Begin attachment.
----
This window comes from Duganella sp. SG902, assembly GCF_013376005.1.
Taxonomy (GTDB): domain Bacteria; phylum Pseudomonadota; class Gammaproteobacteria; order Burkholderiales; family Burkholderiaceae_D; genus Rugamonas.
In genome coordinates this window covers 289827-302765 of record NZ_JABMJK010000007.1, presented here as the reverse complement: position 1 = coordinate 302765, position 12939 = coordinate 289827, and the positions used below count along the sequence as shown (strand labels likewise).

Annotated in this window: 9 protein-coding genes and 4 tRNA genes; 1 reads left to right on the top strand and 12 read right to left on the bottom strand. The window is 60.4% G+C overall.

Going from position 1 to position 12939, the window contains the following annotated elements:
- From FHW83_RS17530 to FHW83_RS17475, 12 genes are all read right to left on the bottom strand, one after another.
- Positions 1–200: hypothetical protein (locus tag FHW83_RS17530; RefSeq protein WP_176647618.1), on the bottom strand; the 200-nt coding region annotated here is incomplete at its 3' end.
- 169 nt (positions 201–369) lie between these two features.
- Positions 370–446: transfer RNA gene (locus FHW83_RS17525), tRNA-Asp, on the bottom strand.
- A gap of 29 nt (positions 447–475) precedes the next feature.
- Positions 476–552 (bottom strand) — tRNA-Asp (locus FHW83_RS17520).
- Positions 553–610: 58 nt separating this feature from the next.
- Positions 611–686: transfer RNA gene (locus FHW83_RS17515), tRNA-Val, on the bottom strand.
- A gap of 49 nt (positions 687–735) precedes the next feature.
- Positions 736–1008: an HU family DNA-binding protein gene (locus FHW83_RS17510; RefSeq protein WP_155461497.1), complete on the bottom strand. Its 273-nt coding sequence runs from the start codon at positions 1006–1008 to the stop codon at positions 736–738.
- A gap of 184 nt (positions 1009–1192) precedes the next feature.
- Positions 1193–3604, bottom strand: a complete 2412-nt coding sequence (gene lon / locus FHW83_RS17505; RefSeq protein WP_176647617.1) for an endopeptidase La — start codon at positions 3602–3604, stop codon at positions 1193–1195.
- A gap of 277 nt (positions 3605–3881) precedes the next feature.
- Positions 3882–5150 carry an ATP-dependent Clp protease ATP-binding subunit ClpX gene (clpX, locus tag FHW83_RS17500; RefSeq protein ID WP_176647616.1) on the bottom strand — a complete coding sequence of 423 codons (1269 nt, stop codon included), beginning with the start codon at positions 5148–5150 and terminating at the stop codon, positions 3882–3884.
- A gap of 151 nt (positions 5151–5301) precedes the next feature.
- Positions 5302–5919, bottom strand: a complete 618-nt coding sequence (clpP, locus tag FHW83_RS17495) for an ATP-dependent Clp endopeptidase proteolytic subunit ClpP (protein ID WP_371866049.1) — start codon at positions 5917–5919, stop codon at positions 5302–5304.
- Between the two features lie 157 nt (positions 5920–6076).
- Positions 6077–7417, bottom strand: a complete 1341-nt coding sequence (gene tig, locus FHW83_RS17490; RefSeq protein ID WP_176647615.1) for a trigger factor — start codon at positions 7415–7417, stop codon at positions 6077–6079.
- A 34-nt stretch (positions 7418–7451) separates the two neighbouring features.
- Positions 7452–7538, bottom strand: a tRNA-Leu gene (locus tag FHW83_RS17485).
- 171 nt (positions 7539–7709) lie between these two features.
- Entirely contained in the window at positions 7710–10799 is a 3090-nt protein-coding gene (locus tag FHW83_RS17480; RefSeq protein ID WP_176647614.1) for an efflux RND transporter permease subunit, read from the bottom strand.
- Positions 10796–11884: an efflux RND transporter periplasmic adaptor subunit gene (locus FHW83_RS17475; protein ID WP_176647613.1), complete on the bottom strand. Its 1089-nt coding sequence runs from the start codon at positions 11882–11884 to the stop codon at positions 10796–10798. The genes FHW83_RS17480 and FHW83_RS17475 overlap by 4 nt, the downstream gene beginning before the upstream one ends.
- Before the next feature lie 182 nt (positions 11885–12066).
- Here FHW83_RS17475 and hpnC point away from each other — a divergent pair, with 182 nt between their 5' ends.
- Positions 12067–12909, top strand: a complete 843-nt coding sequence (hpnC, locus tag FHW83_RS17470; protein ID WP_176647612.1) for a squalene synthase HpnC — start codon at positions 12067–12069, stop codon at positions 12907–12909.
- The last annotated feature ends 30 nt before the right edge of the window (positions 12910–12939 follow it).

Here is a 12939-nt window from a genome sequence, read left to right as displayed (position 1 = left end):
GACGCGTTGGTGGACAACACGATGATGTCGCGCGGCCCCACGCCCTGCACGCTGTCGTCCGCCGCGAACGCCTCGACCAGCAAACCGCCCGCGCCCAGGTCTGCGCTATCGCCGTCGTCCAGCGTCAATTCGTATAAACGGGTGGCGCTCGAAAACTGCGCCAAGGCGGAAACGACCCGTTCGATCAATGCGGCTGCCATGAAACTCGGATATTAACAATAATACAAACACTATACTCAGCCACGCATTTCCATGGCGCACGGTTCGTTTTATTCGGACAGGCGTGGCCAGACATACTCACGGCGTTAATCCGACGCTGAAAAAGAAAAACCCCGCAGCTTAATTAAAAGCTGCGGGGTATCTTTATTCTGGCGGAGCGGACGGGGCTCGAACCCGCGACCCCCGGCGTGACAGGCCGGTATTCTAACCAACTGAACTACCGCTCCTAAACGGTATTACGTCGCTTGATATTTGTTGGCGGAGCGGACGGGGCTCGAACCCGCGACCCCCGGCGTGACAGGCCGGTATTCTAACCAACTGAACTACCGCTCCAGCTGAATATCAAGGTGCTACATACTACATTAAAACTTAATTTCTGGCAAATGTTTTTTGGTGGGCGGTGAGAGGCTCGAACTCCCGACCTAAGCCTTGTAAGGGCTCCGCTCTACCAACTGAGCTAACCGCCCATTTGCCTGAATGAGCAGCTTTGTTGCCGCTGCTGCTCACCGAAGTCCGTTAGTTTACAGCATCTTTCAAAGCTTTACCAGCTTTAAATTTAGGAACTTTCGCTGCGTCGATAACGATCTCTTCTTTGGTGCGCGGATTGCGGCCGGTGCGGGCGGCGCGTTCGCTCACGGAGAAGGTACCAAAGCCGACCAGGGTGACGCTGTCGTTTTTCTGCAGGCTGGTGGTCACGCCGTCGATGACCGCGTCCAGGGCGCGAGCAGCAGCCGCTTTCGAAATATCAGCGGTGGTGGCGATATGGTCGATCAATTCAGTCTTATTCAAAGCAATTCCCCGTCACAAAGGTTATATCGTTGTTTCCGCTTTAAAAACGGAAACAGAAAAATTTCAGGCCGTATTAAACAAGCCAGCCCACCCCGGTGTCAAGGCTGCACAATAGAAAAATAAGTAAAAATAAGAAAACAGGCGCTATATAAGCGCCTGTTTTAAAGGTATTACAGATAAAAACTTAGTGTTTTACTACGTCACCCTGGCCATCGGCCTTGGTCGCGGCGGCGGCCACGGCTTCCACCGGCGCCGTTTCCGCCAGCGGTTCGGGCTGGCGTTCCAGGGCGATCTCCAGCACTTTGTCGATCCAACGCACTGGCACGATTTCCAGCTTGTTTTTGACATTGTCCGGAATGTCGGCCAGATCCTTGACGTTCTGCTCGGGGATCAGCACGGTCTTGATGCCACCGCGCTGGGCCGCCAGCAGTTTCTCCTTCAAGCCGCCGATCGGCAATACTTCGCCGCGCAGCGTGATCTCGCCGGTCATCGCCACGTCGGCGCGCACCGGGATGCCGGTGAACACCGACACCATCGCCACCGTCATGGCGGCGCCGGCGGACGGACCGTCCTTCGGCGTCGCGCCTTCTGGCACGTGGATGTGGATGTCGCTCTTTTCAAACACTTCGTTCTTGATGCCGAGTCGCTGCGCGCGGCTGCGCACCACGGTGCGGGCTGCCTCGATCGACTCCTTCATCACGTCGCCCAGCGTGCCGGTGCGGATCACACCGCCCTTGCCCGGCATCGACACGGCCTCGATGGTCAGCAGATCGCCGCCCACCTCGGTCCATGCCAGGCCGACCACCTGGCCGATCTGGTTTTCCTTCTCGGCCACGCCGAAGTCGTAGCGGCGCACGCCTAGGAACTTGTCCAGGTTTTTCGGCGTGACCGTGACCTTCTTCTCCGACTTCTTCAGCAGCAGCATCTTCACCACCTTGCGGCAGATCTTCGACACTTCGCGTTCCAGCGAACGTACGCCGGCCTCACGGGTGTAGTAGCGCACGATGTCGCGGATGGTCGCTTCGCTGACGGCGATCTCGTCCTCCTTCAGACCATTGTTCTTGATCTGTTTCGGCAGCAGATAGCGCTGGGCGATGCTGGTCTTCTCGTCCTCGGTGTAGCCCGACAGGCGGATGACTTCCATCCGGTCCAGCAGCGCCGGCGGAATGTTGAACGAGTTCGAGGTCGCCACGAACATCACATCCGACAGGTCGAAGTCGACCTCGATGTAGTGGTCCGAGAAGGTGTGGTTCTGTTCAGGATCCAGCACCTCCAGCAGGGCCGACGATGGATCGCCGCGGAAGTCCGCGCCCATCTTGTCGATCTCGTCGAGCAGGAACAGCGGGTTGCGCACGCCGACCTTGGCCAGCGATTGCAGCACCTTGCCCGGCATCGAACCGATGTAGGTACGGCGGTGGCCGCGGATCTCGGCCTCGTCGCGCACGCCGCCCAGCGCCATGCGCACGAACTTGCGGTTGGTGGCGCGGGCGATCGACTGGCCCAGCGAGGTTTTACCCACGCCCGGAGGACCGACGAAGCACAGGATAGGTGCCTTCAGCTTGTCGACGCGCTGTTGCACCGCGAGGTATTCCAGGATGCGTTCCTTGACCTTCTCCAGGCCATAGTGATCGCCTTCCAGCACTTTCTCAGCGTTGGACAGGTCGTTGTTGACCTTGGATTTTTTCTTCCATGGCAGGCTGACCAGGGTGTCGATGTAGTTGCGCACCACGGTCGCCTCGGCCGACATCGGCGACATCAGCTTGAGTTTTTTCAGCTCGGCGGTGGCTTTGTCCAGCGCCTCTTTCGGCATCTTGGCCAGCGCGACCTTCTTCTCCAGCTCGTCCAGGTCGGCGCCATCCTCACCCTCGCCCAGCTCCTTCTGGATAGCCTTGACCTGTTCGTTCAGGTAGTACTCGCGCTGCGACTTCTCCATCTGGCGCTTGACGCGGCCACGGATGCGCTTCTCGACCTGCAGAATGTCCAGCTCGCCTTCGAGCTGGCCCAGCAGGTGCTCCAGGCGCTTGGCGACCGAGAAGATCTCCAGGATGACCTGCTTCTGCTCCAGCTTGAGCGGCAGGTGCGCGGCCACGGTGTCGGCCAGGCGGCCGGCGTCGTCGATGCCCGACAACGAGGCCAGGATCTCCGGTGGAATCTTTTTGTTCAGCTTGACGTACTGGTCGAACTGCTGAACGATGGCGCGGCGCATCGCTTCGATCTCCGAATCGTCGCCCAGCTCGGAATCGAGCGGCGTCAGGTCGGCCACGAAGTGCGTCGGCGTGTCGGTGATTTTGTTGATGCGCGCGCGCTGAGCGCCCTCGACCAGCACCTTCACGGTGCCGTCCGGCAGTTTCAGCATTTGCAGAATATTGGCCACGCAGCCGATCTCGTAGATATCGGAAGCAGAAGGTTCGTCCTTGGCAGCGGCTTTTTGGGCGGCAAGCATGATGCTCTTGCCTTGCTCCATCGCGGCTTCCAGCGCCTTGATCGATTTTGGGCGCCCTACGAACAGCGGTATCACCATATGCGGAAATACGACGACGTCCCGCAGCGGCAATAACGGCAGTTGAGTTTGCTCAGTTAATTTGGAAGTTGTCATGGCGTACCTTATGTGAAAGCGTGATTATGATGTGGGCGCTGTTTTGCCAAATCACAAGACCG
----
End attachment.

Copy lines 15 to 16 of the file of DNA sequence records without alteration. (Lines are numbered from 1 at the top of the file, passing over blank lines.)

- Positions 736–1008: an HU family DNA-binding protein gene (locus FHW83_RS17510; RefSeq protein WP_155461497.1), complete on the bottom strand. Its 273-nt coding sequence runs from the start codon at positions 1006–1008 to the stop codon at positions 736–738.
- A gap of 184 nt (positions 1009–1192) precedes the next feature.